How I have tweaked my Minecraft client to be 'just right'

Pushing the boundaries of a vanilla game, while being able to play on un-modified servers

2020-12-19 project python short

The base game

Starting out at the base game. I like to keep this fairly up-to-date. Right now, my base game is version 1.16.4. Along with the base game, my game launcher of choice, MultiMC, allows using a custom LWJGL version. I choose to use version 3.2.2, as it is the most stable for me.

Mod loading

Anyone who has played Minecraft for long enough will remember back when installing a mod involved opening up the game JAR, and dropping new class files into it. Mod loaders essentially still do this, but they provide a much cleaner system for you, the user. For years, I used the Forge Mod Loader, but recently switched to the Fabric Mod Loader, as, in my opinion, the FabricMC documentation is much nicer to deal with.

Unlike Forge, Fabric generally requires a helper mod to be installed called the Fabric API. This exists to provide user-friendly mappings to Minecraft code for mod developers.

In terms of versions, I am running Fabric Loader version 0.10.6+build.214, and API version 0.22.1+build.409-1.16.

Network Protocol Translation

One of my least favorite parts of playing on multiple multiplayer servers is the need to constantly switch Minecraft versions to accommodate every server version I am playing on. For example, the server I talk about in my post about Minecraft chat over IRC is running version 1.16.3. You may have played on some high-end servers like Hypixel or MCCTF, where you can connect with any client version you want. These servers are both running Network Protocol Translation plugins that will convert between Minecraft server protocol versions as packets are sent and received.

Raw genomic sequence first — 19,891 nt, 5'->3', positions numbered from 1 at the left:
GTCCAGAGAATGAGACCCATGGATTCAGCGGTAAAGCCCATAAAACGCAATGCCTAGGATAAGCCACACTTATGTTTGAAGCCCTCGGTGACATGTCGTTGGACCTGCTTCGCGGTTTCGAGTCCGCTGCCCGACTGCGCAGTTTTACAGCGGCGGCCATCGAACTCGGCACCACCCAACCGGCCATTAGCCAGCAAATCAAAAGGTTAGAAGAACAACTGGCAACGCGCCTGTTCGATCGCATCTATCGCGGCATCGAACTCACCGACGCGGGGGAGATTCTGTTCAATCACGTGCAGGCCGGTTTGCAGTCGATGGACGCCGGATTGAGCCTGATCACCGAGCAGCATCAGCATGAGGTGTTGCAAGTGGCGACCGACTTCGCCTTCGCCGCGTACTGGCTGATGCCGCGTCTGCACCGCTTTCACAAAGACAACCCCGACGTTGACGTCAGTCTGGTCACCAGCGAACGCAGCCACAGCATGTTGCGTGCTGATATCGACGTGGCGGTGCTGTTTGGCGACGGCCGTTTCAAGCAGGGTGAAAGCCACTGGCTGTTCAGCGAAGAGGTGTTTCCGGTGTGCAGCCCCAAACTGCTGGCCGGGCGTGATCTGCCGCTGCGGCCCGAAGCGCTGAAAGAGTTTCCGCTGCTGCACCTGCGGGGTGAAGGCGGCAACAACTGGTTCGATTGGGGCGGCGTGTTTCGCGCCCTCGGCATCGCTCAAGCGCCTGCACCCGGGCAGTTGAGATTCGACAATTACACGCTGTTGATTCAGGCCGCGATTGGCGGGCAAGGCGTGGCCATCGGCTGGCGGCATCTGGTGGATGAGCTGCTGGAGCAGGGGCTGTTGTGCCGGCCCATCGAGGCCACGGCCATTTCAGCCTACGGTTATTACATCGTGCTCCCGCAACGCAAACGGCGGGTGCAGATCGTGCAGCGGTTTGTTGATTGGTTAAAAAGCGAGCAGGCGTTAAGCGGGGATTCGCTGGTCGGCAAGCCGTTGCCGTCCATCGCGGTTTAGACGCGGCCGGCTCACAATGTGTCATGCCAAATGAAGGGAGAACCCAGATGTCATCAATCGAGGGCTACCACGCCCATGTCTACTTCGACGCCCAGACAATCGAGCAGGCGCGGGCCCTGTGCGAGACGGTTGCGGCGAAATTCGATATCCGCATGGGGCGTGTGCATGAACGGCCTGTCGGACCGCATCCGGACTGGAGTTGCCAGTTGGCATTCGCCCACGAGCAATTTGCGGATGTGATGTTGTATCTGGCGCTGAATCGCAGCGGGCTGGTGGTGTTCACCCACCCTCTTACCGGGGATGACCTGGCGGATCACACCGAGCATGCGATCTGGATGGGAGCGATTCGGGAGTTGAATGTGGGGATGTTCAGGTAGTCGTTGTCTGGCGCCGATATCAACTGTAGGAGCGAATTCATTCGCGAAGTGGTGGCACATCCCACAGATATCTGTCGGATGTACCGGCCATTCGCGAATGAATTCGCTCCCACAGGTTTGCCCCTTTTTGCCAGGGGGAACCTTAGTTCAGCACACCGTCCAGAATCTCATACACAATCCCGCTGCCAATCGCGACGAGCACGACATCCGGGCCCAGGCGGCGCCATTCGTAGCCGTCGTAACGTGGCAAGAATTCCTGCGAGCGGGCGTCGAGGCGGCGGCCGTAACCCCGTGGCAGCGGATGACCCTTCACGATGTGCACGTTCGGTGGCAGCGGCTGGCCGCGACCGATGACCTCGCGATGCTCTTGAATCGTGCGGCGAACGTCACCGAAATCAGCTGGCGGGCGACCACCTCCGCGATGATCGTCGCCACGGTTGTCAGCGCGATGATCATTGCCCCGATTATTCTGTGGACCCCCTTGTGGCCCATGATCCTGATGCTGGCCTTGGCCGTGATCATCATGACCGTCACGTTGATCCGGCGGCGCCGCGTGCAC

This can also be set up on the client instead of the server, allowing a single client to connect to multiple server versions. I run both the Viaversion and Multiconnect mods, which together allow my 1.16.4 client to play on servers all the way down to 1.8.0.

Rendering

On the rendering side of the game, I run a few specialized mods to improve or replace various functions of Minectaft’s built-in game renderer. Starting with the largest change, I use the Sodium renderer, which includes a large number of rendering improvements, and opens up some extra customizability to the user.

Screenshot of Sodium settings

The developer of Sodium, @jellysquid3, has a few other rendering or rendering-related projects I use. Mainly: Phosphor, which makes large improvements to the game lighting engine, and Lithium which makes all-around improvements to the game.

Speaking of lighting, I also run Lamb Dynamic Lights, which allows you to illuminate the area around you when holding a torch (very helpful for mining). Anyone who remembers the old Not Enough Items mod, will remember that pressing F7 would bring up an overlay for viewing the light level of any block. I now use the Light Overlay mod to do the same thing.

In terms of “nice to have” rendering features, I have OKZoomer to give me Optifine-style camera zoom. I don’t use Optifine anymore, but am a donator, so, to get my donator cape back on my client, I have the Minecraft Capes mod installed. Continuing to add small features to the game from Optifine, I use Connected Glass to add connected textures, Diagonal Panes to render glass panes and iron bars on diagonal angles, and Lambda Better Grass to connect grass textures together. For no particular reason, I also use Better Dropped Items to render dropped items better.

Finally, a nice rendering mod to have is Dynamic FPS, which essentially stops game rendering when window focus is lost. This just improves your computer’s performance when running Minecraft in the background.

Audio engine